If you grab a movie and only watch it once, you pay next to nothing. But if it becomes your all time favourite, and you watch it over and over again, you pay more money. It's totally fair.

    I know a lot of people would be opposed to this, because they want to pay a flat OWNERSHIP fee, and get infinite usage. But in the Internet connected world, where anything digitizable can be copied infinitely for near zero cost, I posit that the concept of ownership is obsolete. We have the capacity for everyone to own everything, in other words, and just pay for what they actually use.

    Speaking for myself, I have a library of hundreds of DVDs, which has cost thousands of dollars to build. If instead of purchasing copies, I could watch ANY movie I wanted for say, 50 cents, I imagine I would have seen a lot more movies, for a lot cheaper, than I would've by purchasing a personal library. And the number of times I've seen Aliens could probably fund Cameron's retirement. ;)

    Now of course, I'm not saying converting to such a system would be easy, or even possible right now. It would require universal, mandatory ID3 tags or equivalent, a ubiquitous micropayment infrastructure, and global co-operation of everyone who designs media playback mechanisms.
  • best line: (Score:3, Insightful)

    by jeffy124 (453342) on Thursday December 12, 2002 @09:45PM (#4877097) Homepage Journal
    Top of the third page:
    The purpose of copyright law is to create incentives that "promote...Progress." But extensions of copyright for works that already exist do not promote progress.

    Easily the best comment I've heard against Pro Bono for copyright terms.
  • by NewtonsLaw (409638) on Thursday December 12, 2002 @09:53PM (#4877142)
    As someone who creates a lot of material that falls under the protection of copyright law I think it's time that other writers and publishers lighten up a little.

    I'm certainly not in favor of people being able to copy and republish or redistribute my work for free without my permission -- but I can't think of a single occasion when I've refused a request from someone who wished to do so.

    The only condition usually associated with the granting of such rights is a clear attribution.

    Of course if the NY Times comes knocking on my door asking to republish something I've written then I'll probably ask a fair fee for the privilege -- but when it's another not-for-profit website or there's a measure of public good then I simply grant a non-exclusive right to republish without charge.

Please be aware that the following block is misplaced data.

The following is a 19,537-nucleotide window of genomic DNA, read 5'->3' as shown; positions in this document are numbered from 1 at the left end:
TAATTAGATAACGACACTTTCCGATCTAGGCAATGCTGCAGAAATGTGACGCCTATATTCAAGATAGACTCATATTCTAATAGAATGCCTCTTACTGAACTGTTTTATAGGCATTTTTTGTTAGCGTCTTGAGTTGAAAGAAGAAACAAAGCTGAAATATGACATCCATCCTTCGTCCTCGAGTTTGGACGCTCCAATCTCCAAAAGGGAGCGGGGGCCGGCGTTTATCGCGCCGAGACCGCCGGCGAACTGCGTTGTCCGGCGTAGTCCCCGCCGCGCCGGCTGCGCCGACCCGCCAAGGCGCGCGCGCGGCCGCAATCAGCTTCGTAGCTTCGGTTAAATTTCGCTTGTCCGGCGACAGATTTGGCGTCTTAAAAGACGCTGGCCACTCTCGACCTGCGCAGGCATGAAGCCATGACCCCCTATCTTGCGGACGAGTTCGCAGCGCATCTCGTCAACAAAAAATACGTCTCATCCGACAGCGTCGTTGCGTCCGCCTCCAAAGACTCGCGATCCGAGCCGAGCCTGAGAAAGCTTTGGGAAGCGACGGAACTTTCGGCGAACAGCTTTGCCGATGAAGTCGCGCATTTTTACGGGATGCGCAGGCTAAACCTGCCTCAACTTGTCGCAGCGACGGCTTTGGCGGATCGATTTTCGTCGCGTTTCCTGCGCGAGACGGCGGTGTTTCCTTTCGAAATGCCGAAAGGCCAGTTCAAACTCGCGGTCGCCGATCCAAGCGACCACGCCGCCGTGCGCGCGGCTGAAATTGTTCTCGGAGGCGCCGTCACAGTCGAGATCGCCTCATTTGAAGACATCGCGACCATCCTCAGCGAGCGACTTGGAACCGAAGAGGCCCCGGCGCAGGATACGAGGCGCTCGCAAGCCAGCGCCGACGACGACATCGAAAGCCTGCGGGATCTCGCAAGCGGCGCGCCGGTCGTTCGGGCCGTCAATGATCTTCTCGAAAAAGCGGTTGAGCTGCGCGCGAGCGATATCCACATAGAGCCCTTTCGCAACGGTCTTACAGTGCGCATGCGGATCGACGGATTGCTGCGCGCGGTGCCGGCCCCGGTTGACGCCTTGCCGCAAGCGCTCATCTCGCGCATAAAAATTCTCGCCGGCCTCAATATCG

This usually works well for all concerned:

    * The republisher gets some good free content.
    * My work becomes more widely known
    * The general public has more access to my writing.

    In marketing terms, these free republication licenses are a loss-leader. What I lose (which is probably very little in cash terms) by giving away the content, I gain by being able to charge more for material that I write specifically for other publishers.

    What those who produce material protected by copyright have to appreciate is that just because you can enforce your rights to be paid for copying doesn't mean it's always a good idea to do so.

    I cringe every time I hear Microsoft, the RIAA or MPAA preach about how much money they've lost through unauthorized copying. How on earth do they know that those who copied their IP would have actually purchased it otherwise?
  • by Anonymous Coward on Thursday December 12, 2002 @09:55PM (#4877154)
    It could be worse, someone could try to patent them. Then when anyone comes up with an application of gravity, they could be sued. Then you'd get some shadowy group controling all the physical laws and .. hmm .. VoidEngineer? Forget I said anything.
  • by VoidEngineer (633446) on Thursday December 12, 2002 @10:04PM (#4877201)
    Like what? Playing with computer code? Flipping hamburgers? Lying to the public?

    1. Building shelters (architecture)
    2. Healing others (medical doctor)
    3. Feeding others (restaurant management)
    4. Listening to others (psychiatry)
    5. Making kitch (manufacturing)
    6. Hospitality (hotel management)
    7. Risk management (actuarial science)

    I could go on if I wanted to, but I don't. And yes, there are billions of people in the world who flip hamburgers, lie to the public, and write code which makes sense to them, but doesn't necessarily have any greater use (myself included). Many of these people are making minimum wage, or slightly better. What they are not doing is making $100K per year, $1M per year, or $1M per month. People who run restaurants, hotels, casinos, heal others, and make kitch can make $1M per year or more.

    There are a LOT of people who want to write books or play instruments for a living. Most of them suck.

    Agreed. Unfortunately, the fact that most of them suck is a side affect of statistics. (somebody has to create the bulk of a statistical distribution, by which 'average,' 'above average,' and 'below average' are measured by.) I also agree that a lot of people want to write books or play instruments for a living. Doesn't necessarily mean that other people are going to pay them to do it, however. Which is my point, in regards to eBooks. People shouldn't worry about copyrights on written works. Worry about patents on physical things, processess, and systems (such as building a house, opening a restaurant or hotel, making kitch, or building a more efficient automobile.)